A British survey shows some surprising stats about how people identify themselves sexually and how open they are to same-sex relationships. Here are some of the bi-specific stats that came out of this survey of people across Great Britain that was taken recently:
Nearly half of the youngsters don’t see themselves as completely heterosexual
- 18-to-24 year olds are more fluid as far as their sexual identity and sexual possibilities
- 23 percent of overall Brits put themselves in something other than 100 percent heterosexual
- 11 percent heterosexuals have had sex with the same sex
Who has been taking a ride on the wild side more as far as generations? Of people identifying as heterosexual, the highest group of people who said they had same-sex encounters was the 25-to-39 year olds, at 27 percent. The younger 18-24 year olds were at 23 percent and in the 40-59 year olds 14 percent dabbled.
“Sexual fluidity” is what many of them refer to it as now. In the survey, 74 percent of the 18-to-24 year olds agree with the statement that: “Sexuality is a scale—it is possible to be somewhere in the middle.” More surprisingly, 66 percent of the 25-to-39 year olds believe that and 59 percent in the 40-59 age group gives a not to that stat.
The survey by YouGov interviewed the 1,632 people over two days and in every corner of Great Britain. Some of the intriguing questions were only asked of heterosexuals, such as: If the right person came along at the right time, do you think it is conceivable that you could have a sexual experience with a person of the same sex?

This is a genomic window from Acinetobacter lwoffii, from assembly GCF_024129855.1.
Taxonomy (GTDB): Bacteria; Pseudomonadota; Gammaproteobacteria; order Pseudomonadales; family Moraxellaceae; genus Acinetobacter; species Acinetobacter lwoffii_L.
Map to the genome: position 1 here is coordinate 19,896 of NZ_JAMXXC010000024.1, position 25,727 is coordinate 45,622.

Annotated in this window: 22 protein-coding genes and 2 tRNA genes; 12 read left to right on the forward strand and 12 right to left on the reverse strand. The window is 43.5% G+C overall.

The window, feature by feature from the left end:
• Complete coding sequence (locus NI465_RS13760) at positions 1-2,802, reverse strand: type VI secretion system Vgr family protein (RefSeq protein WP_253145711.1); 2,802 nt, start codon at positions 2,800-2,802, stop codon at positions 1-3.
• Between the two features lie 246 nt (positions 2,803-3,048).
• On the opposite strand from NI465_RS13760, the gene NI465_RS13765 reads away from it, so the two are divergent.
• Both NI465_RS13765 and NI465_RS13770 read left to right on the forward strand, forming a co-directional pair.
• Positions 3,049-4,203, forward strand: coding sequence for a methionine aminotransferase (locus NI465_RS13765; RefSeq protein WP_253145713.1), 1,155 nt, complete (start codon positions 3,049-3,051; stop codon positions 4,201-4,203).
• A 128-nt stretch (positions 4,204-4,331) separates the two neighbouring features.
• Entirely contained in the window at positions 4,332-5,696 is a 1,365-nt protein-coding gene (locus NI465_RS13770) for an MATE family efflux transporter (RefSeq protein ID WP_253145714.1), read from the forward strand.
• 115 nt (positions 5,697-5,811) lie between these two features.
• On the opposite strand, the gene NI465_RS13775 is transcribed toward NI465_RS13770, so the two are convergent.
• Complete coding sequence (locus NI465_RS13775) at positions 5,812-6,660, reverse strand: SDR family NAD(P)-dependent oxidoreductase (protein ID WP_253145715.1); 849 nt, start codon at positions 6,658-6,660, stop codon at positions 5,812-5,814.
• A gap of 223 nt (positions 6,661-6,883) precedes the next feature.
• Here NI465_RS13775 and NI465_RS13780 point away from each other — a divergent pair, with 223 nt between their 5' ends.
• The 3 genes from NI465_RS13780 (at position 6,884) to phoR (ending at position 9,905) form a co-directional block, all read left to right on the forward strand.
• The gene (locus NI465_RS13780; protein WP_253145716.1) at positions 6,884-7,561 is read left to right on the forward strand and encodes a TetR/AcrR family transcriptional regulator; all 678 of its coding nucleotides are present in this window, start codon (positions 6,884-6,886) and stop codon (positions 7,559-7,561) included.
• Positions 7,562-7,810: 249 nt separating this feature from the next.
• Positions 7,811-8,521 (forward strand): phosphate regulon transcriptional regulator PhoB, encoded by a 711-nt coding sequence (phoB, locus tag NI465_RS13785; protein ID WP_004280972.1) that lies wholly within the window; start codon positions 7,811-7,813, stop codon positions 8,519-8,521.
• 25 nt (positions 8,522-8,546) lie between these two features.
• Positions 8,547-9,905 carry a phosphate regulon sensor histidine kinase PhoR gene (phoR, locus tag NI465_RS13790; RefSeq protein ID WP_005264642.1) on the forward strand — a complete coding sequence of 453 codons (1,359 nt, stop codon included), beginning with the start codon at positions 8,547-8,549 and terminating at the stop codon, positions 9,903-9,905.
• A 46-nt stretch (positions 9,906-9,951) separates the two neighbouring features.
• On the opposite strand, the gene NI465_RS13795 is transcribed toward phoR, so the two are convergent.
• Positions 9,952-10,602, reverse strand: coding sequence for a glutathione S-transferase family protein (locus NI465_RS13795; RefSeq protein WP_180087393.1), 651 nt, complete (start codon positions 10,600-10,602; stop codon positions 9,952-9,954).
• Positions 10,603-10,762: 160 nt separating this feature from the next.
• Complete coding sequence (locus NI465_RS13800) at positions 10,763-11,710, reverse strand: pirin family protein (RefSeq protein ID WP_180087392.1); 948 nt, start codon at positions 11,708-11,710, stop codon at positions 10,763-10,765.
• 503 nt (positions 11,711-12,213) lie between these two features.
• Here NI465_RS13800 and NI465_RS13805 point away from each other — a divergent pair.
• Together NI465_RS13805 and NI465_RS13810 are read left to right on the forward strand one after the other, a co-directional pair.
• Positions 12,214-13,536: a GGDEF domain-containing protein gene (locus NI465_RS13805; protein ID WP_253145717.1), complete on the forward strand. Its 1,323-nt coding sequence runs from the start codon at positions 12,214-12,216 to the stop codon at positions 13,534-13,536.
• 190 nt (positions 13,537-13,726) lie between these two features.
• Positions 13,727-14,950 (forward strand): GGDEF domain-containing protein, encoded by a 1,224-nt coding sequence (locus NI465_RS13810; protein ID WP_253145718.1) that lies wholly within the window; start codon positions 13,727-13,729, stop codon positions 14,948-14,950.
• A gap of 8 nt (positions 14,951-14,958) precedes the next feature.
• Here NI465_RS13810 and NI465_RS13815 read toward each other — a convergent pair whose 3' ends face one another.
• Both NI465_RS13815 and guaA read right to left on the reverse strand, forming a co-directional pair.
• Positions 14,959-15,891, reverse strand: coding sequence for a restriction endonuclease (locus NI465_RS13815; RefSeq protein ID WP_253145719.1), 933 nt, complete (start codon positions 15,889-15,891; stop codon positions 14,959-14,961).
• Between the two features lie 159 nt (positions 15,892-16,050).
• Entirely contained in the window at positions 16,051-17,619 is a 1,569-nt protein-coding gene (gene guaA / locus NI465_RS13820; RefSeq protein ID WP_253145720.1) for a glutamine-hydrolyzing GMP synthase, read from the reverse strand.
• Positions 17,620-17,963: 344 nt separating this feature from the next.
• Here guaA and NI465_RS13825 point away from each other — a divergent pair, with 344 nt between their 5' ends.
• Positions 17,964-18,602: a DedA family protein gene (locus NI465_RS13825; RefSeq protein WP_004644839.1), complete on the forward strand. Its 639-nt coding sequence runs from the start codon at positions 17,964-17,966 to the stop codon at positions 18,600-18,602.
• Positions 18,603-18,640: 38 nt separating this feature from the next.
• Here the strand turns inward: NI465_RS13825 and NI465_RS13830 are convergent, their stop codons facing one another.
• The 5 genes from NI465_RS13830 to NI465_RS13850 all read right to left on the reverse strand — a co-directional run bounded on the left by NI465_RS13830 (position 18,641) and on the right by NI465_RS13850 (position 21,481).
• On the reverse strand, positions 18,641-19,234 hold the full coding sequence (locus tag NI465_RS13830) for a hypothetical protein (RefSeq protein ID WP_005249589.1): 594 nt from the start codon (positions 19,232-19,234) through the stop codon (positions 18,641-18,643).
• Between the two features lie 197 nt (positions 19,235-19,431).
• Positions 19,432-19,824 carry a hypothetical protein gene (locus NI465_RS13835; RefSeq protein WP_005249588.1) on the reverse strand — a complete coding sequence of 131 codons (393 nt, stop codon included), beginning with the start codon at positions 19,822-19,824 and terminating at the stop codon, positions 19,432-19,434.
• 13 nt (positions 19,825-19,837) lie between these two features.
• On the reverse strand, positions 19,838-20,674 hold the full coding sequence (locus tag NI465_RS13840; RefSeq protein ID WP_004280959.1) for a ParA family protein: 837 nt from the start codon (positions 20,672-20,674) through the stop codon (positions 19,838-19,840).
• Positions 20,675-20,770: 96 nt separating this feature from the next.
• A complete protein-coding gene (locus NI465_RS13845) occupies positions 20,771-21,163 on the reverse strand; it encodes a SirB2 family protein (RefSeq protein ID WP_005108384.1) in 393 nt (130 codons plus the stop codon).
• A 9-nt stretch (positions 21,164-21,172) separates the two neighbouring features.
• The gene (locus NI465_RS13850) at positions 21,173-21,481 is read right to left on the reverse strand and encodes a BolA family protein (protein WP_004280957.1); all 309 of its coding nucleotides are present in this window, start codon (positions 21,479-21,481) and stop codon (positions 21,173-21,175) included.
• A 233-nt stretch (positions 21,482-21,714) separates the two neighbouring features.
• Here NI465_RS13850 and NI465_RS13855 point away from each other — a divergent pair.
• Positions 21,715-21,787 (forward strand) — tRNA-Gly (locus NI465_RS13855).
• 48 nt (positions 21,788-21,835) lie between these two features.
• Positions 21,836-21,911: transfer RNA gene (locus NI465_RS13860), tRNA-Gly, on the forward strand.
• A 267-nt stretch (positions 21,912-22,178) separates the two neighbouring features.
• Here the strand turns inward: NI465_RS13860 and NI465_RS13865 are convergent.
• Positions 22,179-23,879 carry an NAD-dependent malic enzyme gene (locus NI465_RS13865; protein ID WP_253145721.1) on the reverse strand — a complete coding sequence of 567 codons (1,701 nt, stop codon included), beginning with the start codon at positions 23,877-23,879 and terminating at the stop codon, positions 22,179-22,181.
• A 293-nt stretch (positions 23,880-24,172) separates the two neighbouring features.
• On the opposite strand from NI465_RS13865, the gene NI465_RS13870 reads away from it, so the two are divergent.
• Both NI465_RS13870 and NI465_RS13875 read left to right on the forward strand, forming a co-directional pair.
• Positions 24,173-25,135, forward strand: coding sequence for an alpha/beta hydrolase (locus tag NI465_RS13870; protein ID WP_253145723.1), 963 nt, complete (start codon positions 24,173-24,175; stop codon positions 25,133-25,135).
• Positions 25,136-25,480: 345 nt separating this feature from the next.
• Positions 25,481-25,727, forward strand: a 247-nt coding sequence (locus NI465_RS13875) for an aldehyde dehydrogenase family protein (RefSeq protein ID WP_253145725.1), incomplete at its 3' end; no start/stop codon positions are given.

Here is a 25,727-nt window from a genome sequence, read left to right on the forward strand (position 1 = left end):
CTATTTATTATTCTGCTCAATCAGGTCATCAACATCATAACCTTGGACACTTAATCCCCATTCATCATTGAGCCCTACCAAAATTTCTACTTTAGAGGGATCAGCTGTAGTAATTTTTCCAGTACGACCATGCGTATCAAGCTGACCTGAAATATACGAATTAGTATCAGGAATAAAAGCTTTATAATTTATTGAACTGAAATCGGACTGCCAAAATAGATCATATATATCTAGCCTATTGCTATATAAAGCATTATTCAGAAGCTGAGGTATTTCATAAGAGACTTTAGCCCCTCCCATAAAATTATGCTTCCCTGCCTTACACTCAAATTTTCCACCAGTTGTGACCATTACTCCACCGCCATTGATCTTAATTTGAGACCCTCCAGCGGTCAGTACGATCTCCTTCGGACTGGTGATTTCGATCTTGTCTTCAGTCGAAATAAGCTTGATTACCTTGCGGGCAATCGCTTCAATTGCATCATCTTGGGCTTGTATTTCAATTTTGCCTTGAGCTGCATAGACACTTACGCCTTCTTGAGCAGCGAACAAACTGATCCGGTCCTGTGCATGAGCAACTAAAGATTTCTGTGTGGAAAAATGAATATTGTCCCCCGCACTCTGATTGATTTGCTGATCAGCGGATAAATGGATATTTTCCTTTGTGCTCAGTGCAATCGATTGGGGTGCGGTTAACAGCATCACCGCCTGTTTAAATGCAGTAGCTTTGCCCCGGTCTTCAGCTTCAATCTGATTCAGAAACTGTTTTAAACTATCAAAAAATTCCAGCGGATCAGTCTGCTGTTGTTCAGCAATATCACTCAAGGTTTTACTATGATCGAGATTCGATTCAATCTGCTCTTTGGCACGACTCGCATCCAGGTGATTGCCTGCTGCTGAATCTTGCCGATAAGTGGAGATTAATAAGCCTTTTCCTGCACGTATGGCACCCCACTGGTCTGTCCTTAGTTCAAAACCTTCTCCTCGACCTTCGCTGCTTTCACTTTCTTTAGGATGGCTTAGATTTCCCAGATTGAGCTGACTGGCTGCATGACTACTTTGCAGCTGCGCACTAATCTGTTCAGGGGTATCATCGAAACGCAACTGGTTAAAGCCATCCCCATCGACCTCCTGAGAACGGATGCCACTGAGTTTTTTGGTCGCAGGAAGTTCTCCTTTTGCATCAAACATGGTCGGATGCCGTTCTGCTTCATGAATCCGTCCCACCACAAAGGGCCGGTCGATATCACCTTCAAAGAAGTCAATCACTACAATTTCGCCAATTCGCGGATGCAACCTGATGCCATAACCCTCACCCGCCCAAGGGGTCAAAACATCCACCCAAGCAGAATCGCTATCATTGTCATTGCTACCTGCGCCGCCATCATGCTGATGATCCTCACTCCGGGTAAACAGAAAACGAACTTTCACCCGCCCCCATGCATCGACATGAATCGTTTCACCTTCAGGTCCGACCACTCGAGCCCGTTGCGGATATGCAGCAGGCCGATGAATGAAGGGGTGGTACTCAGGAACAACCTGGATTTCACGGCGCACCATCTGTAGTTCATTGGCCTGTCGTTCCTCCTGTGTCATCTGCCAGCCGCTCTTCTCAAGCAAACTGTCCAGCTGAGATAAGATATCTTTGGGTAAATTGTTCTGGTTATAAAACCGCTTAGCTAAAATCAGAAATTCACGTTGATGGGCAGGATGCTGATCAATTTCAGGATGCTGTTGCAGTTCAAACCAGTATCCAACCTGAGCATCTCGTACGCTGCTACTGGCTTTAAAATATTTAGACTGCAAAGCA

For that question, it seemed to be about the same between Conservatives and Liberal Democrats, where 22 percent said “Very unlikely, but possible” and 11 percent in each group said, “Maybe if I really liked them.” Not surprising, more women were open to same-sex experiences than men who identified as heterosexual, but again the youth were also more open to it: 42 percent of the 18-24 crowd and 40 percent of the 25-39 group.
A lot of the results were measured on the Kinsey scale, invented by Alfred Kinsey in the 1940s which rates sexual orientation from 0 (as total heterosexual) to 6 as completely heterosexual. The “perfect bisexual” in the middle would be 3. Interestingly, the 23 percent of the people who rated themselves as 1 on the Kinsey scale admitted to same-sex relationships, and 52 percent of those who rated themselves as a 2 (which leans toward the heterosexual side of the scale).
Six percent of those who rated themselves as completely heterosexual (zero) on the Kinsey scale said they had sex with the same sex. Here are a few bisexual-specific surprises:
- Of the people who identified as bisexual, 89 percent had same-sex relations, but 11 percent did not.
- Most bisexuals did not rate themselves as 3 (directly in the middle) of the Kinsey scale.
- Most of the bisexuals skewed themselves in the 2 and 3 (toward the heterosexual side) of the Kinsey scale rather than toward the homosexual side.
- In some neighborhoods and areas of England people either preferred to not identify their sexuality or identified as “no sexuality” more than they did as bisexual.
- Only 4 bisexuals were found in London—now that’s disappointing.
Each generation of people see their sexuality as less fixed in stone. The 18-24 group had 43 percent of them in non-binary areas between 1 and 5 in the Kinsey scale, and 52 percent put themselves at one end or the other.
YouGov concluded, “Clearly, these figures are not measures of active bisexuality – overall, 89 percent of the population describes themselves as heterosexual – but putting yourself at level 1 allows for the possibility of homosexual feelings and experiences. More than anything, it indicates an increasingly open-minded approach to sexuality. In a further set of questions asking if respondents could conceivably be attracted to, have sex with or have a relationship with someone of the same sex (if the right person came along at the right time), level 1s were at least 35 percent more likely to say they could than level 0s.”